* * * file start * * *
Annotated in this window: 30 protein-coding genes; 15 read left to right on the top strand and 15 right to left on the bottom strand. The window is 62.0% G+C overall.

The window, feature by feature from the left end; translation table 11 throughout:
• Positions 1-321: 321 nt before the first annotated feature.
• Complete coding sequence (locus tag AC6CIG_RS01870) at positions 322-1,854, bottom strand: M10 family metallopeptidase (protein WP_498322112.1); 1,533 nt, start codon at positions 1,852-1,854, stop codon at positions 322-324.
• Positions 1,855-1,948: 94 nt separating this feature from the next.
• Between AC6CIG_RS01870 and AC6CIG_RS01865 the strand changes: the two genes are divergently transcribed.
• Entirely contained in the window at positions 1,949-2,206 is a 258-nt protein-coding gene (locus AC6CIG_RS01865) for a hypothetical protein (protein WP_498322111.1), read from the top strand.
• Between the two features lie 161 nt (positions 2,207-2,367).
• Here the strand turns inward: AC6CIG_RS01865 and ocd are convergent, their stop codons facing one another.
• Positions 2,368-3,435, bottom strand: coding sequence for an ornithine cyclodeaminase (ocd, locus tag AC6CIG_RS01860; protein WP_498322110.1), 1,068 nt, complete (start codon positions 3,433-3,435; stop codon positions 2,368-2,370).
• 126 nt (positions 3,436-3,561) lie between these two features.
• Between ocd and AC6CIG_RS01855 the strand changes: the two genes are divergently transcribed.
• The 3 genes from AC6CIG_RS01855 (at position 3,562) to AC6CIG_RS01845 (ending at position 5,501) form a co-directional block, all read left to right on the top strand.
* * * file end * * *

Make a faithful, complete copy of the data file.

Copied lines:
Annotated in this window: 30 protein-coding genes; 15 read left to right on the top strand and 15 right to left on the bottom strand. The window is 62.0% G+C overall.

The window, feature by feature from the left end; translation table 11 throughout:
• Positions 1-321: 321 nt before the first annotated feature.
• Complete coding sequence (locus tag AC6CIG_RS01870) at positions 322-1,854, bottom strand: M10 family metallopeptidase (protein WP_498322112.1); 1,533 nt, start codon at positions 1,852-1,854, stop codon at positions 322-324.
• Positions 1,855-1,948: 94 nt separating this feature from the next.
• Between AC6CIG_RS01870 and AC6CIG_RS01865 the strand changes: the two genes are divergently transcribed.
• Entirely contained in the window at positions 1,949-2,206 is a 258-nt protein-coding gene (locus AC6CIG_RS01865) for a hypothetical protein (protein WP_498322111.1), read from the top strand.
• Between the two features lie 161 nt (positions 2,207-2,367).
• Here the strand turns inward: AC6CIG_RS01865 and ocd are convergent, their stop codons facing one another.
• Positions 2,368-3,435, bottom strand: coding sequence for an ornithine cyclodeaminase (ocd, locus tag AC6CIG_RS01860; protein WP_498322110.1), 1,068 nt, complete (start codon positions 3,433-3,435; stop codon positions 2,368-2,370).
• 126 nt (positions 3,436-3,561) lie between these two features.
• Between ocd and AC6CIG_RS01855 the strand changes: the two genes are divergently transcribed.
• The 3 genes from AC6CIG_RS01855 (at position 3,562) to AC6CIG_RS01845 (ending at position 5,501) form a co-directional block, all read left to right on the top strand.